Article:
Iceland, the 3rd happiest country in the world, is a land of magic. Starting with the name Iceland, which may inspire you to conjure up images of ice and icy landscapes. You’ll have to trek to Greenland for the ice and icy wonders of your dreams. Vikings from Norway settled Iceland sometime in the 800s. Connecting the Icelandic horses in the country today is unique in the fact since they are direct descendants from their ancestral Vikings’ horses.
Magical sites to explore in Iceland
The tallest building in Iceland and one of the most visually impressive, rising 244 feet above the streets of Reykjavik is Hallgrimskirkja, It is situated in the capital city’s center and has become one of Reykjavik’s best-known symbols.
Learn about Iceland’s hidden folk at this school dedicated to the study of elves.Road crews in Iceland will sometimes hire folklore experts to determine if certain boulders are homes to elves, and will divert the road around the boulder if it turns out there are little people living within it.
The Volcano Show at Red Rock Cinema
A charmingly eccentric magma chaser presents his complete history of the island’s eruptions since 1947, in cinematic form, just for you. Hidden on the back quarters of a house on one of Reykjavik’s many hills is a bright red oversized garage known as the Red Rock Cinema. Inside, a man by the name of Villi Knudson has spent years showing just one movie, albeit in three languages depending on the day.
Magic abounds around Iceland’s “Smoky Valley” which is a beautiful river that is shrouded in a constant cover of steam clouds. It’s located within the vicinity of the quaint town of Hveragerði, just 45 kilometers away from Iceland’s capital, Reykjavik. This smoke-shrouded, hidden valley is a part of one of the largest geothermal areas in the country. For the adventurous, there is also a popular local hiking trail leading into the valley after about an hour’s trek, which is eventually dominated by a gorgeous geothermal river.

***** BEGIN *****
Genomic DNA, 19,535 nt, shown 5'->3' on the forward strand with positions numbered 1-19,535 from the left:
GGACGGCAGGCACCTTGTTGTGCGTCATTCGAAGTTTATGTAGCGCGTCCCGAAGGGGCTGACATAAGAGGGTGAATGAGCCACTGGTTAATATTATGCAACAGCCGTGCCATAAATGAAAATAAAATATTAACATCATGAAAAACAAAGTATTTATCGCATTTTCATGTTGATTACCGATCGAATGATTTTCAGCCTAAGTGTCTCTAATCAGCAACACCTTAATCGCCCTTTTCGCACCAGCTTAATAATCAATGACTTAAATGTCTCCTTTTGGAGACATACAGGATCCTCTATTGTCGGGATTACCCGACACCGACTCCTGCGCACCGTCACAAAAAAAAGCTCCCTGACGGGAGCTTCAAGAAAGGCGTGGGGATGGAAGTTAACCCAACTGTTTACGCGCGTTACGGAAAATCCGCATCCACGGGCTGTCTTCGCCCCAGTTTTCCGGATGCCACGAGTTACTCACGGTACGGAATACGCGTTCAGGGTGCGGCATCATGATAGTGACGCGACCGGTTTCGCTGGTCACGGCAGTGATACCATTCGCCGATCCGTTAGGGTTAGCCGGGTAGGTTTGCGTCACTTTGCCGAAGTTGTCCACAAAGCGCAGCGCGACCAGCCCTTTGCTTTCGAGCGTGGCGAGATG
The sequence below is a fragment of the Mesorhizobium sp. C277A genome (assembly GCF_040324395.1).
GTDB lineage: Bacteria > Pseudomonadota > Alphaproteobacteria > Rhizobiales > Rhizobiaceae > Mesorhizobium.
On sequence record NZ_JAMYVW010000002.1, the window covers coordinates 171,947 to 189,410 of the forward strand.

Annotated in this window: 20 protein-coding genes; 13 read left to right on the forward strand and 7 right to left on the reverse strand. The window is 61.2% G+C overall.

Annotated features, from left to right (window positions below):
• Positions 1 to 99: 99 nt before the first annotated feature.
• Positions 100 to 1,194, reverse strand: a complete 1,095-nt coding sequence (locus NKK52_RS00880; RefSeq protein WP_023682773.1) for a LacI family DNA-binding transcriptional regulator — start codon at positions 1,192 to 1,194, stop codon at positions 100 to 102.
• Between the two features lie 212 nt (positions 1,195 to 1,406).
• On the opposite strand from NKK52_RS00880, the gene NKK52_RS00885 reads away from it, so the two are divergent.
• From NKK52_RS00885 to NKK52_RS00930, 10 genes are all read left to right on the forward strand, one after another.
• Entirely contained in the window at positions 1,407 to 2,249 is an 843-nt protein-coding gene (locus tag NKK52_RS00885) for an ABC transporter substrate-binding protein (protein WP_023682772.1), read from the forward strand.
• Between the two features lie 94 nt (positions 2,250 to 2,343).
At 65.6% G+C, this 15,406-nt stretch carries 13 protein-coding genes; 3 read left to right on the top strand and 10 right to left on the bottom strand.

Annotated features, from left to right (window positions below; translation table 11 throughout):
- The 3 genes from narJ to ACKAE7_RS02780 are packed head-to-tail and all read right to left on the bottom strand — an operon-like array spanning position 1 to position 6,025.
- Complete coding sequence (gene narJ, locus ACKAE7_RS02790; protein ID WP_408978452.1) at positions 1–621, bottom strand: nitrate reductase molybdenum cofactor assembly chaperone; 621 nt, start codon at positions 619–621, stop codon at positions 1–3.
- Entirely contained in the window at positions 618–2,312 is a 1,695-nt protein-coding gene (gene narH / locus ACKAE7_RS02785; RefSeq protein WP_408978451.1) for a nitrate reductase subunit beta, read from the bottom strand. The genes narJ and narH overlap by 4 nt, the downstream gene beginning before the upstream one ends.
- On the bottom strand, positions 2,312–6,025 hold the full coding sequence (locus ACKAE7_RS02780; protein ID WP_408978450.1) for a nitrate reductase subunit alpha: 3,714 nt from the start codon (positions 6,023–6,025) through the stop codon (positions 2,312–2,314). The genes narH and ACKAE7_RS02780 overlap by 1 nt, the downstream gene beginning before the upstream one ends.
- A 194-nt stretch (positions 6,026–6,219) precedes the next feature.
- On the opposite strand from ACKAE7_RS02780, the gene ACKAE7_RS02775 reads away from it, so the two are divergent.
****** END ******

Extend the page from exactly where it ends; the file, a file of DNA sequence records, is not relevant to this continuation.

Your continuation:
This natural Icelandic fissure allows divers to swim right between two volatile tectonic plates. The rift sits in the gap between the North American and Eurasian continental plates, where an imperfect seam allows explorers into the watery depths an opportunity to dive towards the center of the Earth
It rises from the sea like a stone monster. Starting as the plug of a volcano, over the years the craters surrounding the rock plug gave way to the pounding Atlantic Ocean to leave the outcropping Hvítserkur behind. Icelandic legend has it that the rock was a troll who forgot to retreat from the light and was turned to stone in the sunrise, though from some angles it is said to look like a dragon drinking from the water.
Víddaflakk (Interdimensional Hopscotch)
Check out the plaque that tells one part of Eliala Mei-Ning’s story in an imagined parallel universe. Kcymaerxthaere is a “parallel universe that intersects with much of our linear Earth, but with different stories, creatures, peoples, even laws of physics and qualities of existence.” It has been likened to a novel with every page in a different place.
A “simple-hearted artist” turns an isolated Icelandic valley into his own art museum. Farmer-turned-Folk artist Samúel Jónsson never managed to make much of a living as a painter, but after he retired the “simple-hearted artist” devoted his last years to churning out as much creativity as possible.
Stykkisholmur, Iceland- The Library of Water
This collection of unique liquids allows visitors to wander the waters of Iceland’s glaciers Known as “Vatnasafn” in the native Icelandic, the Library of Water is a long-term project that has set out to capture the spirit of Iceland through its waters, weather, and words.
Are you interested in more Iceland magic?
Pick up this book.
The Little Book of the Hidden People: Twenty stories of elves from Icelandic folklore by Alda Sigmundsdottir (Author, Translator)
Icelandic folklore is rife with tales of elves and hidden people that inhabited hills and rocks in the landscape. But what do those elf stories really tell us about the Iceland of old and the people who lived there? In this book, author Alda Sigmundsdóttir presents twenty translated elf stories from Icelandic folklore, along with fascinating notes on the context from which they sprung.